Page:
Skip to main content

Weather challenges corn harvest

By Dave Nicolai, Liz Stahl, and Jared Goplen, Extension educators in crops

Corn field near Crookston, MN on October 11, 2019.
Photo: Angie Peltier
The development of Minnesota’s corn crop is highly variable this year, due to numerous weather challenges and wide ranges in both planting dates and hybrid relative maturities. The rain and snow this week added even more challenges, requiring corn growers to prioritize fields for harvest and to make difficult grain-drying and storage decisions. There are several important points to consider when making these decisions.

Did the corn reach maturity before a killing frost?

Corn physiological maturity is often determined when a black layer is formed at the kernel tip. At this point, kernels have reached maximum dry matter accumulation and grain moisture will typically range from 28 to 35%. If corn is not mature before being killed by frost, a black layer will form prematurely, but grain moisture will often be greater than 35%.

Yield, test weight and quality impacts

Dr. Mark Licht at Iowa State University provides the following guidelines for corn grain loss due to frost: Grain yield decreases more the earlier a killing frost occurs (ranges from 12% in late dent up to 41% at beginning dent stage). Yield losses are also less when only leaves are killed (ranges from 6% in late dent up to 27% at beginning dent stage).

Test weight can also be impacted. The minimum test weight for No. 1 yellow corn in the U.S. is 56 pounds/bushel and 54 pounds/bushel for No. 2 yellow corn. Frost-damaged corn can be expected to have a test weight in the lower 50’s to 40’s. Lighter test weight grain can be more susceptible to breakage as well as handling and storage issues. More fines can be generated in handling, which can hinder air flow in the bin. Although frost-damaged corn can have lower grain protein and digestibility, animal feed is a good outlet for this grain due to the potential for dockage at the elevator and quality issues that hinder the ability to store the grain safely for an extended period of time.

Drying and storage impacts

Grain moisture of frost-injured corn is deceptively low because the outer portion of the kernel dries quicker than the interior. Often grain moisture will be 1 to 2 percentage points higher than many grain moisture meters will indicate. Newer 150 mhz units used by many elevators will be more accurate.

Frost-killed corn should be dried 1 to 2 percentage points lower than the typical 14 to 15% moisture content, and cooled as quickly as possible. It will take more energy per unit of moisture removed to dry frost-damaged corn. Note that storage life drops rapidly as corn test weight falls below 53 pounds/bushel.

What can be expected for drydown in the field?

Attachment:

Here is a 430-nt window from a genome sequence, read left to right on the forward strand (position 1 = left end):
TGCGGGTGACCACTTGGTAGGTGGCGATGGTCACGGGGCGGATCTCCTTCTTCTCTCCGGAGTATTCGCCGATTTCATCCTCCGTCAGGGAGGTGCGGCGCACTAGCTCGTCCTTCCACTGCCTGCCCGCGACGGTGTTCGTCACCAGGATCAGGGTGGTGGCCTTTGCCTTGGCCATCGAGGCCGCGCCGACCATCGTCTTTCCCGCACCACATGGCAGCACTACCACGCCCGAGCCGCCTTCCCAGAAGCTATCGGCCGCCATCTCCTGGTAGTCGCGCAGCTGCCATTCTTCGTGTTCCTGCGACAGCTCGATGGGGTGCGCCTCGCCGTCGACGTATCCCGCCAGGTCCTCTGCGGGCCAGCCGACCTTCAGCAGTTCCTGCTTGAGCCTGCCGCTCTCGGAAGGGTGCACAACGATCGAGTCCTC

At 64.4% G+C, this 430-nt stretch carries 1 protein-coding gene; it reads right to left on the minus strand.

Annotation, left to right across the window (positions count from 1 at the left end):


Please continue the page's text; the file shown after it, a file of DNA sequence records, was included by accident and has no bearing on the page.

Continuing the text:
The degree of drydown in the field depends on several factors:
  • Maturity of the corn when it was frost-damaged or killed
  • Hybrid 
  • Moisture content
  • Air temperature
  • Relative humidity
  • Solar radiation
  • Wind speed
Field drying normally is more economical than mechanical drying until mid to late October in Minnesota, while mechanical high-temperature drying is more economical than field drying after that, according to Dr. Ken Hellevang, Extension Engineer at North Dakota State University.

Corn standing in the field may dry about 2.5 percentage points per week in Minnesota during October, assuming normal weather conditions, and about 1 percentage point per week during November. Corn at 35% moisture content on Oct. 11 might be expected to dry to about 27% by Nov. 1 and about 22% by Dec. 1, according to Dr. Hellevang. Therefore, corn moisture content at harvest likely will be in the mid-20% range this year. Dr. Hellevang recently outlined additional corn drying and fan speed recommendations for the higher moisture corn we are dealing with this year in his article: Expect High Moisture Corn at Harvest.

If you are considering letting the corn stand over winter, please see Fall versus spring corn harvest.

Stalk quality

Note that stalk quality is always a concern when leaving corn in the field to dry. Corn that was subject to environmental stress earlier in the growing season, such as too little or too much water, poor root development due to compaction, or nutrient deficiency, may lodge more easily and should be prioritized for earlier harvest. Corn with poor stalk quality due to insect and or disease pressure should also be targeted for earlier harvest.

Storage tips and guidelines

Additional grain storage guidelines for corn based on grain moisture and temperature can be found in the University of Minnesota publication Grain Storage Tips and on the Corn harvest website.

Keep in mind that the storage life of corn is cumulative, meaning that if you harvest corn grain at a high moisture content and use up half of the corn’s storage life, you will only have half of the corn’s storage life remaining at a lower grain moisture content.

Stay safe

Finally, please be careful out there and stay safe! 

Print Friendly and PDF